August 13, 2007

27 January 1807, by Elizabeth Macarthur

The Wom-bat, a digging creature

Mr. King is taking a menagerie Home. When we partied on the Buffalo the other day I was as surprised at the quantum of animals as the variety - London will be agog.
We've had Mr. George Barrington staying at Parramatta these last years - Barrington the famous thief! He's an Irishman - well, he was an Irishman, he's passed on now of course. John had him to dinner once, rather mischievously with Mr. Hassal and Mr. Oakes, although to their credit all the men behave magnificently. You really would have thought Barrington was raised with a silver spoon in his mouth, so well did he take to it. I thought him the daintiest muffin eater I've ever witnessed, using his fork to carefully break the bread and eating with his pinkie extended. He told us, retold I imagine for the hundredth time, the story of Prince Orlov's snuff box, pilfered by Mr. Barrington from beneath the Prince's nose, while taking a pinch. The prince's box was famously worth 50,000 pounds, encrusted with jewels by a master jeweller in Moscow. The prince was also famous for rarely sharing a snufta from his box, and Mr. Barrington affirmed this made the Prince a most tempting prospect - if we are to believe Mr. Barrington, it was only a pinch of snuff he wanted, not the box. The Gentlemen had been to dinner, Barrington giving as good as he got round by round, and he'd fully shared the considerable dinner expenses until they were at the Theatre. Barrington had shared his snuff so much that his tin was empty, and at that point the Prince proffered his. Barrington bowed and turned to the ladies, offering the tin but each refused; he took a sniff and returned the box to the Prince, who immediately pocketed it. Barrington then feigned a tremendous sneeze as if the snuff were stale - the Prince's snuff being used so rarely, it was presumed to have staled in the box - and during the occasion of fixing himself, he exchanged snuff boxes, his for the Prince's, right in the Prince's pocket. Barrington's case was made to the same dimensions, but of tin, however when the Prince patted his pocket he felt the reassuring shape. Barrington was certain the parsimonious Prince wouldn't share his snuff again that night, and it was only when his servant was dressing him for bed that the theft, or substitution was discovered.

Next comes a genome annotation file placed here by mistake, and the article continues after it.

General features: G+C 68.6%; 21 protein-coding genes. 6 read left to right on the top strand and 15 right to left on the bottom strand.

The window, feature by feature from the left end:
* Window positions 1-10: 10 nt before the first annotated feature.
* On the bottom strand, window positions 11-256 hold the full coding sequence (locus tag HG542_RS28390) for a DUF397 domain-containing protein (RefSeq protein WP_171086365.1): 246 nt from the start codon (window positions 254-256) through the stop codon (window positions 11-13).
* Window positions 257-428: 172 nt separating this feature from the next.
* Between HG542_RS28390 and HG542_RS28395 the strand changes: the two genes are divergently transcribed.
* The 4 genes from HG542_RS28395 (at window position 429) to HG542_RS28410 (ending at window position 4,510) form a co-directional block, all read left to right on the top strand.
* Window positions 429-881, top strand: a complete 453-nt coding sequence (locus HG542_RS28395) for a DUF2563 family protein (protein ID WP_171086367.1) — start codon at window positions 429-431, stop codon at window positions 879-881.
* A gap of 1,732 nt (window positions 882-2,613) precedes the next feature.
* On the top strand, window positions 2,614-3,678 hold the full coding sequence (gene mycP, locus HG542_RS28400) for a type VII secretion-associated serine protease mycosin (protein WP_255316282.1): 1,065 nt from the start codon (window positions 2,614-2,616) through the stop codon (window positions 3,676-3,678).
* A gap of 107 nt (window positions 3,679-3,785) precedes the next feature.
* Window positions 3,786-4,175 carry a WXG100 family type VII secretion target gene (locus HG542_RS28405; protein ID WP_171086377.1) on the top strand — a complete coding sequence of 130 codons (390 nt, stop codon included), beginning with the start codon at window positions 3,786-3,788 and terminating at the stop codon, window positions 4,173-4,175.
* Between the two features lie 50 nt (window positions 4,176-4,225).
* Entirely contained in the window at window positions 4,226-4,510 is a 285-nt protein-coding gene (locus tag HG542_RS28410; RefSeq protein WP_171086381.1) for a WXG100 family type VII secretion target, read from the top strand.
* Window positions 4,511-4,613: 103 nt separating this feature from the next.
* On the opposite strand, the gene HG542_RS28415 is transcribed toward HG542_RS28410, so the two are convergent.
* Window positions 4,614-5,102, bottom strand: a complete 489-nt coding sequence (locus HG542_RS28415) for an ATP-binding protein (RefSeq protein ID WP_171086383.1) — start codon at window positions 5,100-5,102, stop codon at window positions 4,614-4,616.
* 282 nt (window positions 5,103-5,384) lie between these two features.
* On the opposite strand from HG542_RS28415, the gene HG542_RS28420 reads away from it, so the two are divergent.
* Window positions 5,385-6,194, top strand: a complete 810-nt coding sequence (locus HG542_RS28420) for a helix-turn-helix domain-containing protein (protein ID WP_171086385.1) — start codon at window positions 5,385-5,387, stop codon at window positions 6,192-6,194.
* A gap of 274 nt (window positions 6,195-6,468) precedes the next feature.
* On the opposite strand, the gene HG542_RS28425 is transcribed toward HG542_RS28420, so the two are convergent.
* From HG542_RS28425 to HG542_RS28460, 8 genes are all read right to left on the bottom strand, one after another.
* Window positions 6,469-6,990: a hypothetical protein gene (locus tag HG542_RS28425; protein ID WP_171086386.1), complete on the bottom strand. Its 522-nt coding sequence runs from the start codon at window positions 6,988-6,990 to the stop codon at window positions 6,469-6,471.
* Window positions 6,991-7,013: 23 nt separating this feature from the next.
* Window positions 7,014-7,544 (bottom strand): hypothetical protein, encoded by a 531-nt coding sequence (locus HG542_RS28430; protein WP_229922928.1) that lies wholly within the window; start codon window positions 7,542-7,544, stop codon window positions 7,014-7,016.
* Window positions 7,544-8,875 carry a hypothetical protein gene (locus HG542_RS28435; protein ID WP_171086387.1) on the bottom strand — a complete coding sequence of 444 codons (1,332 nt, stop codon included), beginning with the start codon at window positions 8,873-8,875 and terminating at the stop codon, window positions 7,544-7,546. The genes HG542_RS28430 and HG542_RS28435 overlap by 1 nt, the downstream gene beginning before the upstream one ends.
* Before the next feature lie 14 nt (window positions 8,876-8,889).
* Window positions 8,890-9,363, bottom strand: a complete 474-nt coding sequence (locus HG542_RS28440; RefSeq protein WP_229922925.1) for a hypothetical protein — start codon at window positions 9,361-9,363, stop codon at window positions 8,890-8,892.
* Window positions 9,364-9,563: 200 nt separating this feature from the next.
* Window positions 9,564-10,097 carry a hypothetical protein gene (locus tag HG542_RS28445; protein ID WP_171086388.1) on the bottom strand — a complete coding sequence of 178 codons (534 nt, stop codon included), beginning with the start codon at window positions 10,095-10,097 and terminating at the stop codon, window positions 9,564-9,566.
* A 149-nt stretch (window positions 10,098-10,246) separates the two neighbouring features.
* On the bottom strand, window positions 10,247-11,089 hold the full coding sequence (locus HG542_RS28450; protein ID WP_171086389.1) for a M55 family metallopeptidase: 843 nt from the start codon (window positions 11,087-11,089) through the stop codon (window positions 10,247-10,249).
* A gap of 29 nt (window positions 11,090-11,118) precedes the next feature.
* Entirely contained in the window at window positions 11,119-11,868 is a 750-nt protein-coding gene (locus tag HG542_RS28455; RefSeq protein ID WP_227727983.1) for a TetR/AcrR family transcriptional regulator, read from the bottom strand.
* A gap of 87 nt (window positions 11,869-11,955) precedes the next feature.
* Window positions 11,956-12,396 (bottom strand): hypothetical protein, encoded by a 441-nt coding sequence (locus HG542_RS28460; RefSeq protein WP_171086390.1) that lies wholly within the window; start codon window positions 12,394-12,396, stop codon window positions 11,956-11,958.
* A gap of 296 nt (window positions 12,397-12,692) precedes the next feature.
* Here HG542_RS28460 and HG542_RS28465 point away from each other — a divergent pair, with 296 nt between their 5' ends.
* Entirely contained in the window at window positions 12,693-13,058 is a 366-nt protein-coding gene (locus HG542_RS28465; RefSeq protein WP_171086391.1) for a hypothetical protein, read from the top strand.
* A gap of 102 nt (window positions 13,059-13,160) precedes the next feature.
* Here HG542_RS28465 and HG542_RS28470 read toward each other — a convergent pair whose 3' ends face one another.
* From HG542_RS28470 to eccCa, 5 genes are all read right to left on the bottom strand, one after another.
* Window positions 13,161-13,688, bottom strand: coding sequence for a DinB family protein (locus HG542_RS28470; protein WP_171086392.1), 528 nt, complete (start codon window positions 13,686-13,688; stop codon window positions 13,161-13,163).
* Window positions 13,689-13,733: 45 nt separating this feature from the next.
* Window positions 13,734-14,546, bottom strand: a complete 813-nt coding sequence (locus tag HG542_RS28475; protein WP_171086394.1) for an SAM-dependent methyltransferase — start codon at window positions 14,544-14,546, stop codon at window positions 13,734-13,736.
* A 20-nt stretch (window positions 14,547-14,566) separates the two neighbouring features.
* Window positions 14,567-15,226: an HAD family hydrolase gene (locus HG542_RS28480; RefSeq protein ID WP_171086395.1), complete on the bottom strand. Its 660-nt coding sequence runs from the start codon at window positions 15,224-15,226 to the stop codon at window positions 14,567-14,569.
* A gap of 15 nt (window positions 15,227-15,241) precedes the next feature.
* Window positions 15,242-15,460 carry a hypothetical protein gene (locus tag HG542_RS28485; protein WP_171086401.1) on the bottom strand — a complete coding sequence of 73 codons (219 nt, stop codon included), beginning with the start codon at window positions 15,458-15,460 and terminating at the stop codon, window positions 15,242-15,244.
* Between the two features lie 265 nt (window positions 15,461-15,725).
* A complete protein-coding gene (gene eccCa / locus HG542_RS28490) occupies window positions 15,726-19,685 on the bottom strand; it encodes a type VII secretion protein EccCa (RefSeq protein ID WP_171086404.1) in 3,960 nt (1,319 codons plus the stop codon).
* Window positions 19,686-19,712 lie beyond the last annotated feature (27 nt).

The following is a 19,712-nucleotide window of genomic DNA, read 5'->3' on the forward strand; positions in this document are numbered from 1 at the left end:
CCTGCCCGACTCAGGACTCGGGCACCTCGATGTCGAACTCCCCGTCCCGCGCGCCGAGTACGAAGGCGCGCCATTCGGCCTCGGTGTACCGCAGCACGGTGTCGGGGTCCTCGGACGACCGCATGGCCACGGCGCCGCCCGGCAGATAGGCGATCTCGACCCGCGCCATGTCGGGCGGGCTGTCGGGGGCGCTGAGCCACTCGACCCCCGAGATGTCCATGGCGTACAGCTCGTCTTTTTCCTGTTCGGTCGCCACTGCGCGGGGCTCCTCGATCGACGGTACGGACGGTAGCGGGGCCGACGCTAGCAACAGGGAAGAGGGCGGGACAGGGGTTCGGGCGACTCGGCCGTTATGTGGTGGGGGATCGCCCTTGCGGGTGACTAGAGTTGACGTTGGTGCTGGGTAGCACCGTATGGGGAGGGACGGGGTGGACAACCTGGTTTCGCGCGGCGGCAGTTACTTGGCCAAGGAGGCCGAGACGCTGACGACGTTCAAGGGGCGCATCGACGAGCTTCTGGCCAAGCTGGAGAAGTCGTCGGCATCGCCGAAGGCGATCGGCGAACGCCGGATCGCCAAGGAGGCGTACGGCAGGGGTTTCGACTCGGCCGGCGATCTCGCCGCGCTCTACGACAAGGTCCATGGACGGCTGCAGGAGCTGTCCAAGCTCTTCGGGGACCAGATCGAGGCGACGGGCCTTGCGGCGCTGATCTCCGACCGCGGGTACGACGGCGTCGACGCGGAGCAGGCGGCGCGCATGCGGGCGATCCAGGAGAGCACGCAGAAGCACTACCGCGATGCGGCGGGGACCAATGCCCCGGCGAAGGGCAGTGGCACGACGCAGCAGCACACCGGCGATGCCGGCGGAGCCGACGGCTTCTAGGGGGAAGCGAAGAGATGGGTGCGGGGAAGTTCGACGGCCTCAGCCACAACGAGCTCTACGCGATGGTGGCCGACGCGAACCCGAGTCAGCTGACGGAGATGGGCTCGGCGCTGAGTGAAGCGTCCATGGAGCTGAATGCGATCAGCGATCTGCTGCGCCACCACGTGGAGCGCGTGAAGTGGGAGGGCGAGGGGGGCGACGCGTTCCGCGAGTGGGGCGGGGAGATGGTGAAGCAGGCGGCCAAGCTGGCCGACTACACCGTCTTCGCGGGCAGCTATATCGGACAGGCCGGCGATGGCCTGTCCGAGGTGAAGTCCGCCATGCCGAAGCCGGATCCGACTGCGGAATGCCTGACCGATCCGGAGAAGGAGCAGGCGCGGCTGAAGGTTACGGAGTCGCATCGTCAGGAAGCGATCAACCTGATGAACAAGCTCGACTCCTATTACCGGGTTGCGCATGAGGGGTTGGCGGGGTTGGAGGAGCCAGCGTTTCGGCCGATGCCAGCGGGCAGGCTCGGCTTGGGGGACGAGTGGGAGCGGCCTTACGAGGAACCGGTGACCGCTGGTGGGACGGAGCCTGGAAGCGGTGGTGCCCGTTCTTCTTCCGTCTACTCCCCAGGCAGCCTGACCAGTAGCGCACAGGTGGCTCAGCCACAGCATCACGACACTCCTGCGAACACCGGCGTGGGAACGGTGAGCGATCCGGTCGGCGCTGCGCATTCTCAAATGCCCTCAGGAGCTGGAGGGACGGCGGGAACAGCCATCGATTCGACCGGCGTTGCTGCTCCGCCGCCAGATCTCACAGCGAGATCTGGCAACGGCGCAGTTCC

Barrington feigned innocence, and called the reputable Gentlemen to prove that the jewelled box had not been on the Prince that night, for certainly none of them had seen it, although several boxes were circulated for their mutual pleasure.
The box was already sold and on its way to Paris that night, war notwithstanding. Barrington pleaded habeus corpus and would have been scot-free, except this is how he finished his story. "It was a Great Lady, ma'am, who finally betrayed me", he told us in his lovely soft brogue - he had trained for the theatre himself, I understand. "She recalled that I'd offered the Prince's tin, the jewelled box, to the ladies at the theatre, proving the Prince had the box upon his person that night. It is to her, ma'am, that I owe my reform, for she was thinking to do right by me. I was sentenced to die, but she applied to her husband, the judge in the case, for my mercy. And so ma'am, here I am and I believe I have done more good for my country by leaving it, than ever I could have achieved had I stayed".

No comments: